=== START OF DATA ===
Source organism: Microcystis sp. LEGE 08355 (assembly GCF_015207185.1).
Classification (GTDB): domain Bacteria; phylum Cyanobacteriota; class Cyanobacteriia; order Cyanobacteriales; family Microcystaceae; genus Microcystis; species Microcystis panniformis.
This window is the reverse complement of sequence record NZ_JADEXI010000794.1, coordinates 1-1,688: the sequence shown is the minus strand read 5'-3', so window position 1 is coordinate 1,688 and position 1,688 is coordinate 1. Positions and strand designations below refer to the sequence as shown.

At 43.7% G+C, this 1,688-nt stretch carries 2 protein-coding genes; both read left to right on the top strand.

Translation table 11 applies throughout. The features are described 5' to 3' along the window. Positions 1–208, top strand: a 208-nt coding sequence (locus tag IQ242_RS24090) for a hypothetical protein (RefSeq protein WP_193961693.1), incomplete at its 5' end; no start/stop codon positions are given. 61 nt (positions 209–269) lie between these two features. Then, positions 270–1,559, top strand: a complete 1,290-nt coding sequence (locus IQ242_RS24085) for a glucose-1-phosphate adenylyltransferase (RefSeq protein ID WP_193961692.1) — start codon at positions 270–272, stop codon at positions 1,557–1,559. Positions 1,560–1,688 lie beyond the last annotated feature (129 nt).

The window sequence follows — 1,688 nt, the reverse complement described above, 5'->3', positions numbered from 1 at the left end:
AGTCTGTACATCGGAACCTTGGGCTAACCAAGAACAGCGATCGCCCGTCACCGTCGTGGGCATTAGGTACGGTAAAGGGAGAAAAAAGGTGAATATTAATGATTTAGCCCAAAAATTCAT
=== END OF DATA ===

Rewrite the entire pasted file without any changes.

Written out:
Source organism: Microcystis sp. LEGE 08355 (assembly GCF_015207185.1).
Classification (GTDB): domain Bacteria; phylum Cyanobacteriota; class Cyanobacteriia; order Cyanobacteriales; family Microcystaceae; genus Microcystis; species Microcystis panniformis.
This window is the reverse complement of sequence record NZ_JADEXI010000794.1, coordinates 1-1,688: the sequence shown is the minus strand read 5'-3', so window position 1 is coordinate 1,688 and position 1,688 is coordinate 1. Positions and strand designations below refer to the sequence as shown.

At 43.7% G+C, this 1,688-nt stretch carries 2 protein-coding genes; both read left to right on the top strand.

Translation table 11 applies throughout. The features are described 5' to 3' along the window. Positions 1–208, top strand: a 208-nt coding sequence (locus tag IQ242_RS24090) for a hypothetical protein (RefSeq protein WP_193961693.1), incomplete at its 5' end; no start/stop codon positions are given. 61 nt (positions 209–269) lie between these two features. Then, positions 270–1,559, top strand: a complete 1,290-nt coding sequence (locus IQ242_RS24085) for a glucose-1-phosphate adenylyltransferase (RefSeq protein ID WP_193961692.1) — start codon at positions 270–272, stop codon at positions 1,557–1,559. Positions 1,560–1,688 lie beyond the last annotated feature (129 nt).

The window sequence follows — 1,688 nt, the reverse complement described above, 5'->3', positions numbered from 1 at the left end:
AGTCTGTACATCGGAACCTTGGGCTAACCAAGAACAGCGATCGCCCGTCACCGTCGTGGGCATTAGGTACGGTAAAGGGAGAAAAAAGGTGAATATTAATGATTTAGCCCAAAAATTCAT